CDC: Vaccinated Healthcare Workers Can Take Breaks Together Without Masks
A welcome relief, but is it too soon?
“In general, fully vaccinated healthcare personnel (HCP) should continue to wear source control while at work,” the CDC states.1 “However, fully vaccinated HCP could dine and socialize together in break rooms and conduct in-person meetings without source control or physical distancing. If unvaccinated HCP are present, everyone should wear source control and unvaccinated HCP should physically distance from others.”
According to anecdotal reports, these maskless interactions already were occurring before the vaccines were available, and some have speculated they could have been one of the primary sources of infection in healthcare workers. (See Hospital Infection Control & Prevention, January 2021.) Although the vaccines are proving extremely effective, sanctioning these practices now still raises questions because of issues such as breakthrough infections, variant strains that may elude immunization, and whether asymptomatic, vaccinated people can transmit the virus.
“A growing body of evidence suggests that fully vaccinated people are less likely to have asymptomatic infection and potentially less likely to transmit SARS-CoV-2 to others,” the CDC states.2 “However, further investigation is ongoing.”
Remember, these are CDC recommendations – not required regulations, says Ann Marie Pettis, RN, BSN, CIC, president of the Association for Professionals in Infection Control and Epidemiology (APIC).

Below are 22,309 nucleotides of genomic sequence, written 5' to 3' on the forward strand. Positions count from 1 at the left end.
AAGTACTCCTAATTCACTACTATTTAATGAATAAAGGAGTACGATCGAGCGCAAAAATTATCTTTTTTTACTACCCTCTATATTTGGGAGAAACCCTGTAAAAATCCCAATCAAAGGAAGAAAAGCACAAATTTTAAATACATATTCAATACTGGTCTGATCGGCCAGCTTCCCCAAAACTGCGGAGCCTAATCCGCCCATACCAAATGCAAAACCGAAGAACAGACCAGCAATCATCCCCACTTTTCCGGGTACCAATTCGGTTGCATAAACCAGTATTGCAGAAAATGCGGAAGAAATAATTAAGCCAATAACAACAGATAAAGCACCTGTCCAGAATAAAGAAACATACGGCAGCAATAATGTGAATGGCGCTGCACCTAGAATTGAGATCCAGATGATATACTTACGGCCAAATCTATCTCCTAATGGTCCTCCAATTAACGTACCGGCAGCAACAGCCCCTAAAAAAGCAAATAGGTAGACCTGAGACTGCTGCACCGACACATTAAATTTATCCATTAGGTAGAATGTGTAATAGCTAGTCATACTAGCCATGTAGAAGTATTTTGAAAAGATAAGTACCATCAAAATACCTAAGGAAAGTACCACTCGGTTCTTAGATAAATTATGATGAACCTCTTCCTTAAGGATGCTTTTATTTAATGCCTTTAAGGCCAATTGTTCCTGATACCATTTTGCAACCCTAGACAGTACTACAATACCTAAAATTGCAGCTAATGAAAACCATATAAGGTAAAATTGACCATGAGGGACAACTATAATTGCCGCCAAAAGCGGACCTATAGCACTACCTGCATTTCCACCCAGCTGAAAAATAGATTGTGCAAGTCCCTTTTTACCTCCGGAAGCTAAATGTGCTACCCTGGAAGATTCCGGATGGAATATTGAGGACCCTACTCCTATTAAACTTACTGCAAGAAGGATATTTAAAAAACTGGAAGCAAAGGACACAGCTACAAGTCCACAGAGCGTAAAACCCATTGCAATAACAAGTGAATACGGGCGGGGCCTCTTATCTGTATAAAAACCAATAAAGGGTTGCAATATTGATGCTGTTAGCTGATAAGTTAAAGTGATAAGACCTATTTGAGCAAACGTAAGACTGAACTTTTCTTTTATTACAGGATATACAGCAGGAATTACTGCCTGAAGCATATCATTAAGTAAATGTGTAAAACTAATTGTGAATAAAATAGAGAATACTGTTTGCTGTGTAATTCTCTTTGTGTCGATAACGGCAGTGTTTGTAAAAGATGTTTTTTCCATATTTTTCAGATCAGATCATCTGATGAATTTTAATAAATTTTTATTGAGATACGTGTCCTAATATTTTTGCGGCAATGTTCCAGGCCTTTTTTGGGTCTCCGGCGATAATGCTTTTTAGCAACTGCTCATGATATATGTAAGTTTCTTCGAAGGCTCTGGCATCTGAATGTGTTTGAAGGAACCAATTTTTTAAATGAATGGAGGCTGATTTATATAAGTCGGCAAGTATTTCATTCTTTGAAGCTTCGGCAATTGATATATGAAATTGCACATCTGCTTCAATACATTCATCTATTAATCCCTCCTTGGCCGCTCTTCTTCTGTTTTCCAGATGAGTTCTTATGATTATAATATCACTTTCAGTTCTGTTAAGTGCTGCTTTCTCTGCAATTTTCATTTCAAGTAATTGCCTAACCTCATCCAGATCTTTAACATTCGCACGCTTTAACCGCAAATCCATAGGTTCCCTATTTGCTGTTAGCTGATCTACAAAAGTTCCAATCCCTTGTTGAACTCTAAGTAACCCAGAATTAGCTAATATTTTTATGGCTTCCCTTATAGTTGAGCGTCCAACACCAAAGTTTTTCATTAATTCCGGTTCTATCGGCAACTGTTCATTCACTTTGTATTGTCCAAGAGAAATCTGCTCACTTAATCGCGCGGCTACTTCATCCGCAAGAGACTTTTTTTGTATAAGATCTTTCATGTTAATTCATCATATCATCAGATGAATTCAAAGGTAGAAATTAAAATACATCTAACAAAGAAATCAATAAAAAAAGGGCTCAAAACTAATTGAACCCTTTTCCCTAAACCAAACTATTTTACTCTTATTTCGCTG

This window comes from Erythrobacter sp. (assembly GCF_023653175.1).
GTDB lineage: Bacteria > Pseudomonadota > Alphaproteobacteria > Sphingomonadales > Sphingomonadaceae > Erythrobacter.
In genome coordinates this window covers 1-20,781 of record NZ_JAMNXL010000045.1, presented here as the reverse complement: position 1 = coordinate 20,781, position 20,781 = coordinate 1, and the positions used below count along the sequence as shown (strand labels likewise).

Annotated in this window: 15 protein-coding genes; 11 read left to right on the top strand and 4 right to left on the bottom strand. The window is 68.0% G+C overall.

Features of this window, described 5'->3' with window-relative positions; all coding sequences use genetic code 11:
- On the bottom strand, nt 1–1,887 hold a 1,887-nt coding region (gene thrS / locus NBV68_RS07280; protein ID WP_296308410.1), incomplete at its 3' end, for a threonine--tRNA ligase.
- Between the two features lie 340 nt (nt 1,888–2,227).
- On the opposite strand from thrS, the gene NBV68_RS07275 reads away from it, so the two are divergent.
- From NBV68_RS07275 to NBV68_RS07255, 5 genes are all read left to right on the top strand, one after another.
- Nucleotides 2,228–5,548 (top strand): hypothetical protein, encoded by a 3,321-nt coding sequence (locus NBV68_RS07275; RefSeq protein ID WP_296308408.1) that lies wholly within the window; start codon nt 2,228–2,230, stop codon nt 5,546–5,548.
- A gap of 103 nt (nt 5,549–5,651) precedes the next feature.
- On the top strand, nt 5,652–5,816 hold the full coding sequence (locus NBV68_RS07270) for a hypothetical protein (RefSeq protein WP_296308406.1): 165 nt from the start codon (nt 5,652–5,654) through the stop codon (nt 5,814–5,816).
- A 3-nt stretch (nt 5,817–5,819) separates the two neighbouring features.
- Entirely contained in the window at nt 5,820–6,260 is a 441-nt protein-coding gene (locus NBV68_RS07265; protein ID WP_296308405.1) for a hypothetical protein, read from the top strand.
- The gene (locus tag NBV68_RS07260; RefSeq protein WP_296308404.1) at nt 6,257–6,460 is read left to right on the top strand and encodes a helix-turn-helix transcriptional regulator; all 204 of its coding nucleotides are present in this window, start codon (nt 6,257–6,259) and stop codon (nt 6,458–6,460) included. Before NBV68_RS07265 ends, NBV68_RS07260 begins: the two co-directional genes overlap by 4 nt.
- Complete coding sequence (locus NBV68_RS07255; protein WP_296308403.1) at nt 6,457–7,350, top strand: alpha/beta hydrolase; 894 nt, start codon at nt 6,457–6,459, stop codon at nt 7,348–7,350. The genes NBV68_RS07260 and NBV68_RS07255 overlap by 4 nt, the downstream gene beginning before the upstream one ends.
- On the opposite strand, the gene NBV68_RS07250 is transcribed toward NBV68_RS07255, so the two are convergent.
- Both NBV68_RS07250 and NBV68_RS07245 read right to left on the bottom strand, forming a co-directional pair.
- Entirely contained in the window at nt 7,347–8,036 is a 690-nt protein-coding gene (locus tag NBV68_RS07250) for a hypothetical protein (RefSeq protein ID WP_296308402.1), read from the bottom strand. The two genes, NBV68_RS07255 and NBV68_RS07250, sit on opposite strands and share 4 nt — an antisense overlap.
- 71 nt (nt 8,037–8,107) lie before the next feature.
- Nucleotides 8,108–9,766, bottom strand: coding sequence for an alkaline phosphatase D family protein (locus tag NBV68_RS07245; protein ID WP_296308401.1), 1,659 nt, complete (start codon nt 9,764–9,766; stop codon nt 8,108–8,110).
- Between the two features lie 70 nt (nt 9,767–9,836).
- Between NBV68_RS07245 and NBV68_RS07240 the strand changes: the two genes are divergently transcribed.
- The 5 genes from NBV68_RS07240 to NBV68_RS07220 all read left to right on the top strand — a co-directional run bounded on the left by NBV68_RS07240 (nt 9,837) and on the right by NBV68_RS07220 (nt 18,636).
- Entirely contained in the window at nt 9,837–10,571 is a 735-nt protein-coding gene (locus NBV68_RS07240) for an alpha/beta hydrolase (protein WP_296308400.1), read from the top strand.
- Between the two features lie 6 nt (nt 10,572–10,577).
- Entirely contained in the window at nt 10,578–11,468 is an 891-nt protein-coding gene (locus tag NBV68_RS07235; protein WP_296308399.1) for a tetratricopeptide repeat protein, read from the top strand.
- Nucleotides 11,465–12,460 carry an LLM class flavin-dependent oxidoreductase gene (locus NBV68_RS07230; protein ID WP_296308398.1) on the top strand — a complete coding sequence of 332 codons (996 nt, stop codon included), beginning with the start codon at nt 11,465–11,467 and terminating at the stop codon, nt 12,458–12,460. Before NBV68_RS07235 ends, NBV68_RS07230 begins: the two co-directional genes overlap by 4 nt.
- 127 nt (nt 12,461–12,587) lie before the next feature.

“We know that one size is not going to fit all with these recommendations,” she says. “ So, it is up to each organization, community, and each state. Often the states make mandates that you have to follow. Sometimes they go along with the CDC, sometimes they do not. We’re still sort of sitting tight, as I am sure a lot of states are.” A key indicator for such a policy is the level of SARS-CoV-2 in the surrounding community, she says.
“As with so many things, the devil is in the details,” Pettis says. “So, IPs [infection preventionists] all over the country are looking at these guidelines, adjusting them, talking to their organization leaders, and interacting with their states. IPs are very good at implementation – that’s our wheelhouse – implementing recommendations, regulations, guidelines.”
Importantly, vaccine breakthrough infections are occurring at a lower rate than would be expected for the two RNA-messenger vaccines.
“The true numbers that we are seeing locally, and even nationally, are less than their 95% efficacy would indicate, where there would be a 5% breakthrough,” she says. “We are seeing about a 1% [breakthrough]. So that’s good news, and I think that may have influenced the CDC coming out with these guidelines.”
If breakthrough infections rose as a result of variants, the CDC likely would revert to their previous, more conservative guidelines. “I think the CDC and the WHO [World Health Organization] are trying very hard to stay on top of that,” she says.
Still, if these policies are enacted, it raises the immediate question of which healthcare workers have been vaccinated and which have declined. That sounds straightforward enough, but it may be easier for some IPs than others.
“In New York state, there is a regulation that keeps track of that, but I don’t think that every state has mandated that,” says Pettis, director of infection prevention at University of Rochester (NY) Medicine.
Human behavior comes into play, as well as the age-old unpopular role of being the infection control police.